Jeffrey Sachs to speak about The Millennium Villages Project next week in Washington, DC

Director of the Earth Institute at Columbia University and noted author on global development, Jeffrey Sachs, is speaking March 14 in Washington, DC. Sachs is a renowned economist, although The Economist, while supportive, has written that sometimes he pushes his theses too far to support his agenda. Regardless, the discussion should be interesting and worth attending.

For more information, check the Center for Global Development’s website.

And while perusing other blogs to see what people had written about Sachs, I found Sonny Khan’s excellent summary of some of Sachs’s main points. While it’s probably not good for business for an editor to stress the value of a graphic over text, “The Giving Gap” graph speaks volumes.

Olympian donates medal money to Darfur children

As usual, the Winter Olympics were plagued by negative stories—skier Bode Miller’s failures highlighted a disappointing fortnight for the U.S. squad, speedskaters Chad Hendrick and Shani Davis spatted, and their was the inevitable doping scandal.

U.S. speedskater Joey Cheek, however, was a notable exception.

Cheek donated his bonuses—totaling $40,000, a significant sum for someone who competes in a sport that only gets attention once every four years—to Right to Play, a humanitarian organization founded and led by four-time speedskating gold medalist and doctor Johann Olav Koss.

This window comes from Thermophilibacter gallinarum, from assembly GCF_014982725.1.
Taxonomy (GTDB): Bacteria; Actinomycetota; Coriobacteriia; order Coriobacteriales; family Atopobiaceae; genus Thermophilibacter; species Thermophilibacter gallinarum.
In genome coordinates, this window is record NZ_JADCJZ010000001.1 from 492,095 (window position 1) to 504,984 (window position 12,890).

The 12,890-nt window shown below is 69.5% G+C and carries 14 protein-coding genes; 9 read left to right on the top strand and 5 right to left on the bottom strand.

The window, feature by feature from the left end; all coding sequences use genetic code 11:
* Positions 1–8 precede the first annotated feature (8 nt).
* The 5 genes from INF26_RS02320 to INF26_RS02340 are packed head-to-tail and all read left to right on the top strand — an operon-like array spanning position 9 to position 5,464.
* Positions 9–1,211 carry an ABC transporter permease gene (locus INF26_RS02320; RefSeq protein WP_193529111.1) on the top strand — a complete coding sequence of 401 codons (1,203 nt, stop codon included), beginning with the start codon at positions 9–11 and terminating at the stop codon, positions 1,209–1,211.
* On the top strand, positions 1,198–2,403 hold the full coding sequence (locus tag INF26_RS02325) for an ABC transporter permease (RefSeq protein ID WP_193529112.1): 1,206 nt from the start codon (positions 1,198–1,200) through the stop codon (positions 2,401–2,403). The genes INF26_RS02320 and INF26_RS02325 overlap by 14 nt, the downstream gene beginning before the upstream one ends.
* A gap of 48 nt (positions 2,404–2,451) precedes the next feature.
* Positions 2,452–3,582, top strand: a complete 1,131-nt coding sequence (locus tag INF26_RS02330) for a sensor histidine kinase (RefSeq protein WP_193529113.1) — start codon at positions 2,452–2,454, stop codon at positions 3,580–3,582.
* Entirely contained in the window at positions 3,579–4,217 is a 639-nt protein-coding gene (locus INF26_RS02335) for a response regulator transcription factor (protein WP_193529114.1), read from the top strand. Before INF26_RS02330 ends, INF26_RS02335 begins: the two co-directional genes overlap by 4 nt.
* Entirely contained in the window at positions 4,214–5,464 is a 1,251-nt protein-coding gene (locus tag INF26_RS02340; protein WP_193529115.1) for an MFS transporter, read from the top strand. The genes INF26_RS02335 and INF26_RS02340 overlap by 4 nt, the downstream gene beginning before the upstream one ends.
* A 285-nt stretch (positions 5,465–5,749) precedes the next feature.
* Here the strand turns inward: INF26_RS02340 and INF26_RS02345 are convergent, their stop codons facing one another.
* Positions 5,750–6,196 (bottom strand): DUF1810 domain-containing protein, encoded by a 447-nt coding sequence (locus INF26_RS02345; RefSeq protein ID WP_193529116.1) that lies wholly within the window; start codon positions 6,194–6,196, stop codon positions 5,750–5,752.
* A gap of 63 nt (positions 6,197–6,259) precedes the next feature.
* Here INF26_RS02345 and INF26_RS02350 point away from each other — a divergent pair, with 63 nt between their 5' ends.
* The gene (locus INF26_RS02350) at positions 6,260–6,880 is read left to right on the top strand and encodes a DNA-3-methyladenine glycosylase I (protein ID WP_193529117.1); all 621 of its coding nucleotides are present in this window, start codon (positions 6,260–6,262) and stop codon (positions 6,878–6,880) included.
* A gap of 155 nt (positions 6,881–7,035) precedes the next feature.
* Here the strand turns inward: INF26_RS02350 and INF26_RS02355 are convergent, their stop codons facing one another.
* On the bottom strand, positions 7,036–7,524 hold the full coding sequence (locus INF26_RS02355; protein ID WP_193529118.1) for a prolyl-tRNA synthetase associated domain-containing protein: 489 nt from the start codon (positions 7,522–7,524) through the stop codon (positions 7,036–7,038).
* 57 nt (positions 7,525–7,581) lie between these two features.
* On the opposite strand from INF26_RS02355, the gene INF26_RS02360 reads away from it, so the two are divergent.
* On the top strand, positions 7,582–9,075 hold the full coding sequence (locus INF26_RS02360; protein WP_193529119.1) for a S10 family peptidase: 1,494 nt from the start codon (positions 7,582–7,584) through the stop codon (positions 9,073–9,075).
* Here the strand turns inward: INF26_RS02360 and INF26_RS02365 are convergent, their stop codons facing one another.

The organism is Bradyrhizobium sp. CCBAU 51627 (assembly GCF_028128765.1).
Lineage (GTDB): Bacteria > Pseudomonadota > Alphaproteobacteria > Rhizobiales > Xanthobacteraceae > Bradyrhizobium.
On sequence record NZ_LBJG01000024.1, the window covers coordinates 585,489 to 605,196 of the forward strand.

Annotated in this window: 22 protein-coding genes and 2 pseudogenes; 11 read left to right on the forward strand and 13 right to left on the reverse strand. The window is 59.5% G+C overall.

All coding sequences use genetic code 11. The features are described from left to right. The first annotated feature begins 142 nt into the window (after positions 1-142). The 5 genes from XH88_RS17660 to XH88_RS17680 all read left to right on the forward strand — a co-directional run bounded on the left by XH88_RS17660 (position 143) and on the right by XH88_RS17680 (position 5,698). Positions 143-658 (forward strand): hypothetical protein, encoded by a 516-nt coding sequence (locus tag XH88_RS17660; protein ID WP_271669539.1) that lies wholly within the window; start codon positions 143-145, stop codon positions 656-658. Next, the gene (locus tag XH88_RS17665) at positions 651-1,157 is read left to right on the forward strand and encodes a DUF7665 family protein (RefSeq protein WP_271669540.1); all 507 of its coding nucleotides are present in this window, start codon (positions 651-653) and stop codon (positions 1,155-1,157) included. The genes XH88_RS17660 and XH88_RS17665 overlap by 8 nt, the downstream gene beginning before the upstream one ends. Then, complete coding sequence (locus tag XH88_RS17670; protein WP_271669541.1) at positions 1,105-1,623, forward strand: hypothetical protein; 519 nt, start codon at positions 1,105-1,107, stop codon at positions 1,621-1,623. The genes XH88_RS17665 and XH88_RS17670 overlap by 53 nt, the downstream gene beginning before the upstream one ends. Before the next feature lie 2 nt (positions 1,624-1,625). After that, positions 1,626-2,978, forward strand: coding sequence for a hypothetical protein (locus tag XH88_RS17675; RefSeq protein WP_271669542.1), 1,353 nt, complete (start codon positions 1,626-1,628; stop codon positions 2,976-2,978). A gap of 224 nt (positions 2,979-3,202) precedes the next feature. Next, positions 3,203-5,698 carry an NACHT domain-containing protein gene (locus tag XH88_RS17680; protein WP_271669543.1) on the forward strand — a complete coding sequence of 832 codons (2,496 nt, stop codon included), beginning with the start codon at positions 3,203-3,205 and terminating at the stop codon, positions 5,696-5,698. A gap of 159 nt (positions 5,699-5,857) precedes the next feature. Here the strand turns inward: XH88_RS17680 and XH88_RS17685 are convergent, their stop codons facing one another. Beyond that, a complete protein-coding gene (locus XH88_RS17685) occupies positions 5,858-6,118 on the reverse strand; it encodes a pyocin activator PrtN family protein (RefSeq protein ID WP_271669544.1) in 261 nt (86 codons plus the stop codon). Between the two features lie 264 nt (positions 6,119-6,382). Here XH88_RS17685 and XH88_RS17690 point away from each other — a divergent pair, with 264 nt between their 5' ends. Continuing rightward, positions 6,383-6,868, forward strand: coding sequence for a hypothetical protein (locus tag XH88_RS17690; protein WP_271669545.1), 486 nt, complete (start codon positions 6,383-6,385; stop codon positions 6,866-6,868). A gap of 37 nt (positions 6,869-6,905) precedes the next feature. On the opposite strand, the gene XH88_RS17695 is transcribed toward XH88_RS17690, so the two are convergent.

The group describes itself as “an athlete-driven international humanitarian organization that uses sport and play as a tool for the development of children and youth in the most disadvantaged areas of the world.”

Some of that money will benefit the children of Darfur. Cheek’s generosity has led to more than $300,000 in matching donations; hopefully those sponsors will follow through on their pledges once the Olympic hoopla fades.

Cheek’s move came at a time that the international community started re-examining the problems in Darfur. Last week The Economist reported that President Bush talked about an increased United States and NATO involvement in the area.

While it’s doubtful that Cheek’s donation led to that move, hopefully it will keep the tragedy there at the forefront of the American consciousness. It’s too bad the deaths of 300,000 people in Africa aren’t a sexy news story.

Thankfully the American athletic delegation had the good sense to select Cheek to carry the flag in today’s closing ceremony.